The Hicks Sisters ca 1983
“Memories are the key not to the past, but to the future.” ~ Corrie Ten Boom ~
It had been a glorious, beautiful, brisk autumn day. I stood and breathed in a stunning panoramic view as I watched the sun lower into a captivating sunset. Faster than I realized, dusk took over, and then twilight swiftly took hold as I watched evening begin to dance alive in the streets below in Manhattan.
It was a wonderful magic show – partly Divinely created and partly man made. It was etched into my memory for the rest of my life.
I was standing in the observation deck of the World Trade Center.
Little did I know 18 years later the very spot I was standing on would topple to the ground in rubble and dust and become part of Ground Zero. My magical space would be destroyed by Islamic terrorists filled with hate, determined to destroy my country and thousands of innocent people.
I was a young lass on that magical day in 1983, the mother of a toddler, full of hope for a bright future. I look at pictures of my sister and me taken during that visit and I get chill bumps because I see us and I want to shout, “Look long and hard. Burn these memories into your mind because you will lose so much in the future!”
How could I ever imagine the terror that lay ahead for me personally and the terror that laid ahead for my country? How could I have ever imagined something like 9/11 happening in my country?
But, it did. And, it happened in a year that was one of personal turmoil for me. There were things that happened to me I never thought I would experience in my world – vows broken, trusts broken, violence committed. And, then in the midst of all that – September 11, 2001 happened.
I had just returned home the day before from a trip to Florida with a friend who had gone down to see her parents. On the trip I’d had a health crisis and spent time in the ER.
So, I was still feeling frail and in recovery mode on that September morning when I got a call that said, “Turn on your TV!”
As we speculated – was this an accident or an attack – the second plane plowed into the second Trade Tower. That pretty much settled it – we were under attack.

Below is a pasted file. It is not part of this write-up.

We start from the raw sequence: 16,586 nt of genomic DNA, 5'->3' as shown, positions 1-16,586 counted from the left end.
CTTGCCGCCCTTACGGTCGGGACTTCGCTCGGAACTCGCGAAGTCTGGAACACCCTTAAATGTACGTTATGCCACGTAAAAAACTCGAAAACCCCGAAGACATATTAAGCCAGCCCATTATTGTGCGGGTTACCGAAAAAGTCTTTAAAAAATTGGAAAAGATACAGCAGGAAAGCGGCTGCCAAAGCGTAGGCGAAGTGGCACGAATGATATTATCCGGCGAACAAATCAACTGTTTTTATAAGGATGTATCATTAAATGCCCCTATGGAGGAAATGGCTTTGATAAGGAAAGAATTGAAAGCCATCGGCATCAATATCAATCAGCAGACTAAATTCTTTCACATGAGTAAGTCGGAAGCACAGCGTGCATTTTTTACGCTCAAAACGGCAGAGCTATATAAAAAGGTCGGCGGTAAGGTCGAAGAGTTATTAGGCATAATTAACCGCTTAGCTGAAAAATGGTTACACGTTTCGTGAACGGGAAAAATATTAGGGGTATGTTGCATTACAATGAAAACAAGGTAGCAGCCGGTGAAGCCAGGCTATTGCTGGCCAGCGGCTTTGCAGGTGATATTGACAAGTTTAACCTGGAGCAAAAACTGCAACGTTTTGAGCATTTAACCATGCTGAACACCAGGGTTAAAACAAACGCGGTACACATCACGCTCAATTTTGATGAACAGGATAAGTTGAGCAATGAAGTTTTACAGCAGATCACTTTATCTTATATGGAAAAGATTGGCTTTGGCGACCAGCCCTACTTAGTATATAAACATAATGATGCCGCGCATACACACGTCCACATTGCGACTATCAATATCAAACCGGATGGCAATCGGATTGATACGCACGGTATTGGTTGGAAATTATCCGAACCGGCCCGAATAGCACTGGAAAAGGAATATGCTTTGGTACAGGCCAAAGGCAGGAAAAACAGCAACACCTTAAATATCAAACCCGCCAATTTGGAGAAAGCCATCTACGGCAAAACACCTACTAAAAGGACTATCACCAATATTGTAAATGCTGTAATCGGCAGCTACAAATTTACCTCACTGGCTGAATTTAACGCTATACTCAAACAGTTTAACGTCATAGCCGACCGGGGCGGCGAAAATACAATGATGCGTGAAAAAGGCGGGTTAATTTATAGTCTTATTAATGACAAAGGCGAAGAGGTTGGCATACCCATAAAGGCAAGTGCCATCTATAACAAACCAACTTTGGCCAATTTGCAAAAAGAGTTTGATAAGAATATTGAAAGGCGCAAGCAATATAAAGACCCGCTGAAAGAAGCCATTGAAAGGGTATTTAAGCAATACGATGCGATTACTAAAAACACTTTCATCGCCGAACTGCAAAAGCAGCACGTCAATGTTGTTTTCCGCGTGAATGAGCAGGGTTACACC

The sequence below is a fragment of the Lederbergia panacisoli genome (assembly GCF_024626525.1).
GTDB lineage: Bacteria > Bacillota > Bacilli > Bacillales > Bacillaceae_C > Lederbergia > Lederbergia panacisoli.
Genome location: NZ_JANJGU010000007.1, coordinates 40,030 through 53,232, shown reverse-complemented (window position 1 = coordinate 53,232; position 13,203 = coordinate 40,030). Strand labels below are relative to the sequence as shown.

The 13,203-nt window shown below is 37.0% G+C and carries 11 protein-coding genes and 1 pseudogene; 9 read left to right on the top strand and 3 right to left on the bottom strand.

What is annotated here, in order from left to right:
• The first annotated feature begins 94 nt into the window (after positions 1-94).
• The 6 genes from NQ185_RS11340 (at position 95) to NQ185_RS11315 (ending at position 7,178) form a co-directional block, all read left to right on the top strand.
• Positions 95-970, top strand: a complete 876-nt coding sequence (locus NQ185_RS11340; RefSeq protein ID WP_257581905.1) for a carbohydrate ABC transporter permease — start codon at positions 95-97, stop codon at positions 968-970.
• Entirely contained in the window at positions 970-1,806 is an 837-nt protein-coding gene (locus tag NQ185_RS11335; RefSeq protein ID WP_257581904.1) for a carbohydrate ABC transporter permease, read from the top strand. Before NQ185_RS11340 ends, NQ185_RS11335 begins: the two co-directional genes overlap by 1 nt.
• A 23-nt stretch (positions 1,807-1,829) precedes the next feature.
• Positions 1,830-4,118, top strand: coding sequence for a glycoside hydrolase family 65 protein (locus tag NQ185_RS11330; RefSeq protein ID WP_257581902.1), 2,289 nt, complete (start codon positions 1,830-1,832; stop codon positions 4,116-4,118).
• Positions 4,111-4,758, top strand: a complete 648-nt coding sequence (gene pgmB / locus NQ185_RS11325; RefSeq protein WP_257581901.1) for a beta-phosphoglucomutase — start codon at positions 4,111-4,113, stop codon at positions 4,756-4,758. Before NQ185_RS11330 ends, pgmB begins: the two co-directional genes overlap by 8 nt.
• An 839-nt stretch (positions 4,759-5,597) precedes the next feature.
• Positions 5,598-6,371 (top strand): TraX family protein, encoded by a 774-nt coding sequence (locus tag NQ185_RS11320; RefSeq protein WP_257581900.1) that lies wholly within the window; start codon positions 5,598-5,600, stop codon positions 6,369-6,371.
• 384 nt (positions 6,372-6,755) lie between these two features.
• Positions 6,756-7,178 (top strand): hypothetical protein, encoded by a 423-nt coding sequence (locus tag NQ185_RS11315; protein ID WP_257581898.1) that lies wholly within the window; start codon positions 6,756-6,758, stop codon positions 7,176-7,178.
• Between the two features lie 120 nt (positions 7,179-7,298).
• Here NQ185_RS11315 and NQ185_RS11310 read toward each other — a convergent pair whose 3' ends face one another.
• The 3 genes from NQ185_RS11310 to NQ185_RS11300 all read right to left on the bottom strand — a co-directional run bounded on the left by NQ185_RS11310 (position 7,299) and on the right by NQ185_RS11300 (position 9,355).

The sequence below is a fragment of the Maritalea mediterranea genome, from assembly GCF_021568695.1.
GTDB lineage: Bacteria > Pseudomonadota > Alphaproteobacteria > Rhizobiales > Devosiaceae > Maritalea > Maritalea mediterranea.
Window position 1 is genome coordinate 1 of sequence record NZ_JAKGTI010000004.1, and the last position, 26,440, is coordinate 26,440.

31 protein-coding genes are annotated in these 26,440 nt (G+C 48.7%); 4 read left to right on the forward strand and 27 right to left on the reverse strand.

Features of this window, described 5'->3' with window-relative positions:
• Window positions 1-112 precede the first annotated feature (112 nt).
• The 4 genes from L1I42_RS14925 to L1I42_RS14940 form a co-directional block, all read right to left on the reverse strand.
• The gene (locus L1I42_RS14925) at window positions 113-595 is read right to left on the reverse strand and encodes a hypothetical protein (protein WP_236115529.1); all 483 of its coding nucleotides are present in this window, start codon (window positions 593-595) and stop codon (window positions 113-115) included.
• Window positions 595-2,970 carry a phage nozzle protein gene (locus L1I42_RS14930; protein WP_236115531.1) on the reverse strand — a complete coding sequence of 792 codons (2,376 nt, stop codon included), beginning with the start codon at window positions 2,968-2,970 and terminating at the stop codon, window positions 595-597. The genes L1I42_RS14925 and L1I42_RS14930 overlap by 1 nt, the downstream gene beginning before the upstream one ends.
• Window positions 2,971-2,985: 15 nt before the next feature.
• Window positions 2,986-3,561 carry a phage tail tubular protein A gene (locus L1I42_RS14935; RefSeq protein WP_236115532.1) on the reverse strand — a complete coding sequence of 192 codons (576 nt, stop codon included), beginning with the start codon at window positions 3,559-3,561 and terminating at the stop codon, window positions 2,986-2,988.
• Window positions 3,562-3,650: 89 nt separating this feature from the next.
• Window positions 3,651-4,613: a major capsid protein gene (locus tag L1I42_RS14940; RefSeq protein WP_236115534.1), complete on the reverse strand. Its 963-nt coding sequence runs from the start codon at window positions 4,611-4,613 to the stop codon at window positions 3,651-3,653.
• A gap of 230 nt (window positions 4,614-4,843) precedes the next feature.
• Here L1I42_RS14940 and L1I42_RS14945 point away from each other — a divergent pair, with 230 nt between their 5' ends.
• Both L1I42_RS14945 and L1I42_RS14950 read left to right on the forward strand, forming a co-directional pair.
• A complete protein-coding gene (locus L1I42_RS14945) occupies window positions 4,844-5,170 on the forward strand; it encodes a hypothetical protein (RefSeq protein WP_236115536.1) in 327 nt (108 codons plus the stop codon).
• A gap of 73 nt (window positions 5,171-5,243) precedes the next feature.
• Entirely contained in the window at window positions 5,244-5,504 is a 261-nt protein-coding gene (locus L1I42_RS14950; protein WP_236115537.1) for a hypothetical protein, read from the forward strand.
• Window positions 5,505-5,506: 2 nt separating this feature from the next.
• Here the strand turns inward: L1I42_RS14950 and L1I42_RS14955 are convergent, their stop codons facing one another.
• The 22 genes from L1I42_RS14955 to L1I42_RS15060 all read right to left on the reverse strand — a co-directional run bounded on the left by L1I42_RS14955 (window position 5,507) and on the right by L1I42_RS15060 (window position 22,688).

From that point on, I was glued in place in front of the TV just to watch the unfolding events. Since I had lived in New York for about a year, I knew how many people lived and worked in that area of the city and the numbers were massive. Small city-size massive. We could be looking at unbelievably high death tolls. I began to cry and pray.
Then, one of the most horrific things I’d ever seen in my life happened – one of the Towers began to crumble, to accordion down on itself. It was falling like a stick of hot butter in a microwave.
How could this be happening?!
I desperately wanted the other Tower to be saved – but in my heart I knew it more or less faced the same fate. And, it did. It fell, too, leaving a trail of cascading destruction and death.
And, then the aftermath began…mountains size heaps of debris, personal locators of first responders trilling constantly indicating a man down here…and here…and there…and over there…and here… It was a new level of hell.
It took this country a while to recover from 9/11 just like it took me a while to recover from the personal cataclysm going on in my life at the time.
But, recover I did. I did by beginning to move on. I married the man who should have always been my heart mate. I grew stronger inside and stronger mentally regardless of what my disabled body tried to tell me.
Every year when 9/11 comes around I remember. Some years are worse than others. This year was bad. My PTSD kicks in many years. Every year I have a man that stands by me with unyielding compassion and understanding.
I have a very growing concern that Americans are growing away from 9/11. They are forgetting 9/11 – the cause, effect and aftermath and how we were one Family after the attack.
Unlike the generation before who “Remembered Pearl Harbor!”, it’s deemed not very politically correct to “Remember 9/11” any more. Patriotism is almost view as “deplorable”. Some of our leaders like to play political footsies with the very people who financed the terrorism against us and are getting wealthy themselves from these relationships.
This is very unfortunate because history and the past are our teachers. If we forget our past, many times we are destined to repeat the past.
Corrie Ten Boom and her family were Gentile Dutch living in Nazi occupied Holland during WWII. The Ten Boom family saw what the Nazis were doing to the Jews in Holland and they made a decision to make a difference. They began hiding Jews in their home. Eventually the Ten Boom family was discovered and the Nazis rounded them up and sent them to concentration camps. Corrie lost family members in these camps.
After the war, Corrie understood the importance of putting the past into perspective. No, we don’t live in the past, but as Corrie said, “Memories are the key not to the past, but to the future.”
We must take the lessons of 9/11 and learn from them – for the sake of the future and so the death of the thousands lost that September day are not in vain.
© 2016 Beverly Hicks Burch All Rights Reserved.